'Informel aims at an artwork being wholly made of experience-in-an-act, without evocation of memories or efforts for the future: it is a pure act of existence, free from any intentionality and from any a posteriori reflexion'6 ,
while, according to the latter,
'Informel is that kind of art which is lacking not only in any will for, and any attempt at, figuration, but also in any signification-involving and semantic will'.7
Understandably, these critical insights do not preclude exempting from the general field of the informel the artistic positions of a number of individuals, such as Dubuffet, in whose work one can perceive certain evocative, or even quite identifiable, figurative motifs; however, these critics tend to the conclusion that it is the very denial of any references to the motif that is at the back of the image itself, and that this is basically one of the most difficult issues to be tackled by the so-called 'other experience of Art informel.
As early as in 1961, while Art informel was in full swing, Radoslav Putar wrote about some adherents to the non-pictorial line that
'they do not "delineate" or "depict" but straightforwardly scoop up from a matter and put it onto the ground, or, more precisely: they merge it with the ground without anything from the arsenal of classical techniques on their min”8.
Somewhat later, Igor Zidić ascertained that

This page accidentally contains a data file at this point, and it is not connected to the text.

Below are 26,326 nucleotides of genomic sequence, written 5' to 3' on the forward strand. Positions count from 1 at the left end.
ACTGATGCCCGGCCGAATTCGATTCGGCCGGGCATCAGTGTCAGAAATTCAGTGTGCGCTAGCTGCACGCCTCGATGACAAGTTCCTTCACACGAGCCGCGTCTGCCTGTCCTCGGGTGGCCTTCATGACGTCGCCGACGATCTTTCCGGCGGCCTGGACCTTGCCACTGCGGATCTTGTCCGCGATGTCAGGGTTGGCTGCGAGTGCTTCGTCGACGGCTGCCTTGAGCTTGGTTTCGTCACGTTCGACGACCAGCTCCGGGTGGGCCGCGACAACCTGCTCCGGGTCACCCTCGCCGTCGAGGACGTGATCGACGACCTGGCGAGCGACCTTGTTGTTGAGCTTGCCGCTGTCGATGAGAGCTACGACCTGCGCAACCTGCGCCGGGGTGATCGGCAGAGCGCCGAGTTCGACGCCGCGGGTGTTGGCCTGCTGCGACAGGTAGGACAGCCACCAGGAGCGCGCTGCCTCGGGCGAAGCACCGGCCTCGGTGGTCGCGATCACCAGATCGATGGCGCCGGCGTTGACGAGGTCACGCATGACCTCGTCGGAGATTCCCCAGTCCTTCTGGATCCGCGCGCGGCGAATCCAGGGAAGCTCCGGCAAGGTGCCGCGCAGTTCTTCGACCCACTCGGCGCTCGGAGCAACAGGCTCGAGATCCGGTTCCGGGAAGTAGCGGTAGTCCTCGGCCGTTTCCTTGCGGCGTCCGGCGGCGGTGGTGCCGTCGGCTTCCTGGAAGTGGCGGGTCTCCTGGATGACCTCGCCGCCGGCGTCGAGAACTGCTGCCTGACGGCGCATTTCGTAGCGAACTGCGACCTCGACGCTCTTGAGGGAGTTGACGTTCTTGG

'concurrently with a new morphology, a new technology is gaining in strength; we can see that any homo novus will hardly assert himself unless he is ready to offer new technological solutions as well. Thus, painting art is beginning to revolutionize itself by revolutionizing the painting techniques, and its transformation into the essentially takes the form of a technological switch.9
The first, and the most radical, protagonist of this non-pictorial orientation in Yugoslav (Croatian) Art informel was Ivo Gattin. In the second half of 1956, he produced three paintings, using oil, varnish, wax and pigment, as matter (Smeđa masa ['Brown Mass'], Blokovi I ['Blocks I'], Crna vertikalna površina ['Black Vertical Surface']); in the course of 1957, the artist created eight paintings in a similar technique, and in December of that year, e mounted an exhibition at Zagreb’s ULUH Gallery (the abbreviation standing for 'The Fine Artists’ Association of Croatia') which is nowadays regarded as an historic event, that was instantly sensed by R. Putar as a new date in our artistic circumstances'10. Gattin was at that moment already aware that the path to a new conception of the painting inevitably led in the direction of a change in the means and techniques that the artist used, and the following statements testify to his awareness of this fact: